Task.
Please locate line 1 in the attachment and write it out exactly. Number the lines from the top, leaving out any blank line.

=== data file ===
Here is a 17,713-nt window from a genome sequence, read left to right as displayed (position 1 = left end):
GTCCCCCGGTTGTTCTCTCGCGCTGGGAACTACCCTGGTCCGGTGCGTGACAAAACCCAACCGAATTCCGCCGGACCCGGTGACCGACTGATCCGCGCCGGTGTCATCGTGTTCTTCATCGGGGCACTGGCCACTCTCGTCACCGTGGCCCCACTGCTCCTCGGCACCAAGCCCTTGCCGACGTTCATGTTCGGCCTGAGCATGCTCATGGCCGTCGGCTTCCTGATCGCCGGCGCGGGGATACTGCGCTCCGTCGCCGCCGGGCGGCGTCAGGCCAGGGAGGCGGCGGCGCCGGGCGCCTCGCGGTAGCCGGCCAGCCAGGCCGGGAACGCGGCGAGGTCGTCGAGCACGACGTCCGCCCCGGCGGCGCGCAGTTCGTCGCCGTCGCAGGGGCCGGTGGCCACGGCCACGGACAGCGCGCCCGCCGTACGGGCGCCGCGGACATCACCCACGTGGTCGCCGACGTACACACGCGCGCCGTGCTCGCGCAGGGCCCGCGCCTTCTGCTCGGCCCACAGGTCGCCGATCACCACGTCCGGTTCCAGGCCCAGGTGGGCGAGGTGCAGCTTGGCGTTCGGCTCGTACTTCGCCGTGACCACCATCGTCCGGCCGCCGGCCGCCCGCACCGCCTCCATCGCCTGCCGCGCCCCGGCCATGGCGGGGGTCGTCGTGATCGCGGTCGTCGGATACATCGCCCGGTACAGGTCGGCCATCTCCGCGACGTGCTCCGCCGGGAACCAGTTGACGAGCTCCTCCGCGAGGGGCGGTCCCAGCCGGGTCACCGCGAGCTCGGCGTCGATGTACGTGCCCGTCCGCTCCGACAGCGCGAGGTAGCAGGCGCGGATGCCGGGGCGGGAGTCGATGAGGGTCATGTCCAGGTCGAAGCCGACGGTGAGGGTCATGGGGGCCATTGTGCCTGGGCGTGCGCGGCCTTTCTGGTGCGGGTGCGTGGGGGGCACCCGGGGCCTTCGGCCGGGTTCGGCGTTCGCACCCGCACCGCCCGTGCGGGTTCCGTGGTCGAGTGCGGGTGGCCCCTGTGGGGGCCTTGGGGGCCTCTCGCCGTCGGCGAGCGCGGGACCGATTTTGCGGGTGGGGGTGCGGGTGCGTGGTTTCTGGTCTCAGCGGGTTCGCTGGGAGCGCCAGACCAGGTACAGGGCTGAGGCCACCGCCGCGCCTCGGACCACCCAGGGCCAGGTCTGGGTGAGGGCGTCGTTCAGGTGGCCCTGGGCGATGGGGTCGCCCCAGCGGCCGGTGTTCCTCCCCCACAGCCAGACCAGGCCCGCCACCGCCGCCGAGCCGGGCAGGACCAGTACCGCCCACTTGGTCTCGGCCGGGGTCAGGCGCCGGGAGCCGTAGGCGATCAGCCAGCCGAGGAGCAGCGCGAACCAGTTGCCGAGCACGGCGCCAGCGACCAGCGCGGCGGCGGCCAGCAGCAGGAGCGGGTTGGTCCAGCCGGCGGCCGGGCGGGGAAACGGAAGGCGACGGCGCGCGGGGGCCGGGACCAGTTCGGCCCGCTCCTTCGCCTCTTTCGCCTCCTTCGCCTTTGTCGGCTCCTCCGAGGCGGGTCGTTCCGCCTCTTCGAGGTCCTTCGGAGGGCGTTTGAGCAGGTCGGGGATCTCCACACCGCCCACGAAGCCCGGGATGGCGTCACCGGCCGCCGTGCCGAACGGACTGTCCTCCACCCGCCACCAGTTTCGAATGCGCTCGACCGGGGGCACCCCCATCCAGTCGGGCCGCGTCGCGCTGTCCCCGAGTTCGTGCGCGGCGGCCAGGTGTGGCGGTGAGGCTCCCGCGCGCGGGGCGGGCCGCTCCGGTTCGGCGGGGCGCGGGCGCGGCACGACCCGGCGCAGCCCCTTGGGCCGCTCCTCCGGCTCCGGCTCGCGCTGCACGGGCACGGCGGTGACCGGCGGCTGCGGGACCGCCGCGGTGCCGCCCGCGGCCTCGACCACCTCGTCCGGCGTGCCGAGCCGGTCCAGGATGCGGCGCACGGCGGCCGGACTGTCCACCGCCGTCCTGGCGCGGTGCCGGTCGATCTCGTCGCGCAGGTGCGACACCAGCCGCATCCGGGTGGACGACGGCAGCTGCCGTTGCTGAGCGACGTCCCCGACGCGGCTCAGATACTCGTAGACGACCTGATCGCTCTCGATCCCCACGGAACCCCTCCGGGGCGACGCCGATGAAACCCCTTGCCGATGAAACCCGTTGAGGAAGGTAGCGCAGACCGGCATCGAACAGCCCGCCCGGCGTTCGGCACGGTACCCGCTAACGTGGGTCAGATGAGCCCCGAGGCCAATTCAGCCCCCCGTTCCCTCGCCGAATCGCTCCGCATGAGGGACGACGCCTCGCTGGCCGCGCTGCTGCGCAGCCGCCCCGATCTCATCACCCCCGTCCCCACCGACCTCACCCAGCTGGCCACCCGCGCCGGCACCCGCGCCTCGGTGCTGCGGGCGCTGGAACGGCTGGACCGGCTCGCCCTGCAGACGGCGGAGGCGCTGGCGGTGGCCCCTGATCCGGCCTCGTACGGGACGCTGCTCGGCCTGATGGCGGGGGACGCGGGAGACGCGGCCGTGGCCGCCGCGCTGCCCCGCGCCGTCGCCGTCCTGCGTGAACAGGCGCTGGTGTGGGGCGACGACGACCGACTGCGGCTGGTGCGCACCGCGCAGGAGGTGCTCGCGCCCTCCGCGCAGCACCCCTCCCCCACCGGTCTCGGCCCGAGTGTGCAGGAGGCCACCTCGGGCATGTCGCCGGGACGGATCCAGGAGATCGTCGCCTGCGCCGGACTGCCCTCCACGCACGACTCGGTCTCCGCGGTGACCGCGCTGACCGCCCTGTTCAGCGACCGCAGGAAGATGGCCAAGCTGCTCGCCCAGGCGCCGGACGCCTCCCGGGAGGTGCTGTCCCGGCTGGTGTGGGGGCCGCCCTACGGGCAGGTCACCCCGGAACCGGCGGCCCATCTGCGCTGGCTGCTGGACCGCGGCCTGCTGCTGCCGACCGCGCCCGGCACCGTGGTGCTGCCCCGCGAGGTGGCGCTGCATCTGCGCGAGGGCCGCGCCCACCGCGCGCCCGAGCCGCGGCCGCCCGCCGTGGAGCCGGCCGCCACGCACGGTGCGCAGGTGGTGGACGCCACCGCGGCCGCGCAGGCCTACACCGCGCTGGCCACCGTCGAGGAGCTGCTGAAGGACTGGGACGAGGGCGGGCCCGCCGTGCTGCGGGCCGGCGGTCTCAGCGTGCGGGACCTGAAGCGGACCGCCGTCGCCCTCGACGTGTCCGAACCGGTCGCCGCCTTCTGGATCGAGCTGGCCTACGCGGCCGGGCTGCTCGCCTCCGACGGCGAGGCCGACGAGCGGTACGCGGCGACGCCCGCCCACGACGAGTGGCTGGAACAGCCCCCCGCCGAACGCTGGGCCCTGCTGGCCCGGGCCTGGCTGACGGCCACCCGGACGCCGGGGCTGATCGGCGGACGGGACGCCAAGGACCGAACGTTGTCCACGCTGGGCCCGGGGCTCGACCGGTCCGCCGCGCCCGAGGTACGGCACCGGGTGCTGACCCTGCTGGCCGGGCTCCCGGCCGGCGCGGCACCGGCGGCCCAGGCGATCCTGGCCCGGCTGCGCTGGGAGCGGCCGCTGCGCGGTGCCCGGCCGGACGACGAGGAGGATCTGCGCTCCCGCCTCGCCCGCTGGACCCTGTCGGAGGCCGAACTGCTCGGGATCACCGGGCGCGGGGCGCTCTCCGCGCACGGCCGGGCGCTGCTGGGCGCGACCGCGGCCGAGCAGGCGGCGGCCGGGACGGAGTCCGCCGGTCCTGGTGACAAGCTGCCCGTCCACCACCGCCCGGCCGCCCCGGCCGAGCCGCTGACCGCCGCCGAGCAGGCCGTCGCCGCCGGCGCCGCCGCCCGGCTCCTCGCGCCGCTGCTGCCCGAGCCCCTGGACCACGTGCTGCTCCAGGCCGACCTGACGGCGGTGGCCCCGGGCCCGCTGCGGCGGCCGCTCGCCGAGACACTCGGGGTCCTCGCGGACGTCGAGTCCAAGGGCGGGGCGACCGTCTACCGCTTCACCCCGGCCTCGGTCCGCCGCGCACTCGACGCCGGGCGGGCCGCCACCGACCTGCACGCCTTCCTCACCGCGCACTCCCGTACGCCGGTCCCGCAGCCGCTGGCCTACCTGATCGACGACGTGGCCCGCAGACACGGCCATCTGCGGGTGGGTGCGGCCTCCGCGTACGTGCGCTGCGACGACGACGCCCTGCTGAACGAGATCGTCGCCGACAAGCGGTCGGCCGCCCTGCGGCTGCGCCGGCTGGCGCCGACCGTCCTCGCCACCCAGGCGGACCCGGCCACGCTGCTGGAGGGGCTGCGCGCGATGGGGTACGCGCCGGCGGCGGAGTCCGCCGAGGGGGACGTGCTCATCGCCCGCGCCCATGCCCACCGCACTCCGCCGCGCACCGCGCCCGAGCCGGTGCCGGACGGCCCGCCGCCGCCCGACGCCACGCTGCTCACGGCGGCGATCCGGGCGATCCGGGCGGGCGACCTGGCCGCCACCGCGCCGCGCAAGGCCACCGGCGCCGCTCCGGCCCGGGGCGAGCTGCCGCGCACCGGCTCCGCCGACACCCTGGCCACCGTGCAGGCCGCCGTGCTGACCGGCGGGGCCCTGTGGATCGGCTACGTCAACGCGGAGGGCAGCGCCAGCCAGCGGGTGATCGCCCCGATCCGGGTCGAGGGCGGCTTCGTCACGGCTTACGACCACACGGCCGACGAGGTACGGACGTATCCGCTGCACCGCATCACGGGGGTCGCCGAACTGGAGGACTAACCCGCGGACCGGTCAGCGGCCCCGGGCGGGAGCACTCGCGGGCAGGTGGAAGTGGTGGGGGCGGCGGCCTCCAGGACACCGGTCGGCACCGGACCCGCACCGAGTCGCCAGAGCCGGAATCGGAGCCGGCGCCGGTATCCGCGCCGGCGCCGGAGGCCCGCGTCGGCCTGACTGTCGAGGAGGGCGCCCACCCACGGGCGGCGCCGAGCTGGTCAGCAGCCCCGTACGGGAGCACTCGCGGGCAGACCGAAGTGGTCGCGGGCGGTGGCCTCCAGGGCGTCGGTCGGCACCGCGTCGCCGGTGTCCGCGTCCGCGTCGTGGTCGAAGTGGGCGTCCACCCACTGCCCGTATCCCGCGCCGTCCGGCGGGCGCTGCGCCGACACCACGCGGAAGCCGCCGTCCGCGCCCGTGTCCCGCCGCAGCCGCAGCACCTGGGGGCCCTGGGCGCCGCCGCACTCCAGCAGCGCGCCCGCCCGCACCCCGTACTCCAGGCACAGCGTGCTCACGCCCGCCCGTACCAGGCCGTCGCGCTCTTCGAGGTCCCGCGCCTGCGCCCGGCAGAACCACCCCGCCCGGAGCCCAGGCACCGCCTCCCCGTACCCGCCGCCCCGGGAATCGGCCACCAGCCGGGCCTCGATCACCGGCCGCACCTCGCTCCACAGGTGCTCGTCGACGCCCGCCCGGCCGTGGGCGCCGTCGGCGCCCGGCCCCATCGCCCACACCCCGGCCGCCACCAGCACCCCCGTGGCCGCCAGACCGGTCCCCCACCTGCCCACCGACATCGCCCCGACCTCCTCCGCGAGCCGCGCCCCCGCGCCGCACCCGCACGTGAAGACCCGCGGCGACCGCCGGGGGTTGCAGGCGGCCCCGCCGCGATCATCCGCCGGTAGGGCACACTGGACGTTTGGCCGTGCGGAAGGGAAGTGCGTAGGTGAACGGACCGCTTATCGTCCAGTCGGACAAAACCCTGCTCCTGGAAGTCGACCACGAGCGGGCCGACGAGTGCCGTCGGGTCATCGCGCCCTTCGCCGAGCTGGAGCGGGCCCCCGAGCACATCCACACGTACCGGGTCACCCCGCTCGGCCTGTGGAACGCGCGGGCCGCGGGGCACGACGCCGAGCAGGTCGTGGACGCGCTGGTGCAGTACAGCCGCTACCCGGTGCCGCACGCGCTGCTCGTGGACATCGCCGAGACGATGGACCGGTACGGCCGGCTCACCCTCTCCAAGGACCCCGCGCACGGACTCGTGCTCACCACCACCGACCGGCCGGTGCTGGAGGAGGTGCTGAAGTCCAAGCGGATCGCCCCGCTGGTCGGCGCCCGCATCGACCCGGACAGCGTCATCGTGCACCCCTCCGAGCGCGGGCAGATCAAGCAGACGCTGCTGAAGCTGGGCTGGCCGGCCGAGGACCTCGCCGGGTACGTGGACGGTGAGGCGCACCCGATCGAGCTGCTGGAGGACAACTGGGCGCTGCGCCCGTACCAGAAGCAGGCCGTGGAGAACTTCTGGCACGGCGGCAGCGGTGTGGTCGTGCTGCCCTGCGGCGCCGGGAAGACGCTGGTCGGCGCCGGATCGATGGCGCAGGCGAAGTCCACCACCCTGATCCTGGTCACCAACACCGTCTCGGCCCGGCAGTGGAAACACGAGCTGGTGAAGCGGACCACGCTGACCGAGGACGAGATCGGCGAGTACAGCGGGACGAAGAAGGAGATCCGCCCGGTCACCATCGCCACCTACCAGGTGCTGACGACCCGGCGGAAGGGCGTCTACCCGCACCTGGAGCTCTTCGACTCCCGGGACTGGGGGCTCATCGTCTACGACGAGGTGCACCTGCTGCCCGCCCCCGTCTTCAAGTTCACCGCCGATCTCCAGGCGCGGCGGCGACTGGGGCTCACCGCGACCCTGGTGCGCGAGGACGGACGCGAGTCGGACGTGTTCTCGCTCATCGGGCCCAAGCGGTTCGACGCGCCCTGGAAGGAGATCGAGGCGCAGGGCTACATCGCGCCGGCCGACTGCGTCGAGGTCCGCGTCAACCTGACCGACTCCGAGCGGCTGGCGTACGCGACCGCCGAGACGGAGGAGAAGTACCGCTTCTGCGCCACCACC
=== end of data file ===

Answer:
Here is a 17,713-nt window from a genome sequence, read left to right as displayed (position 1 = left end):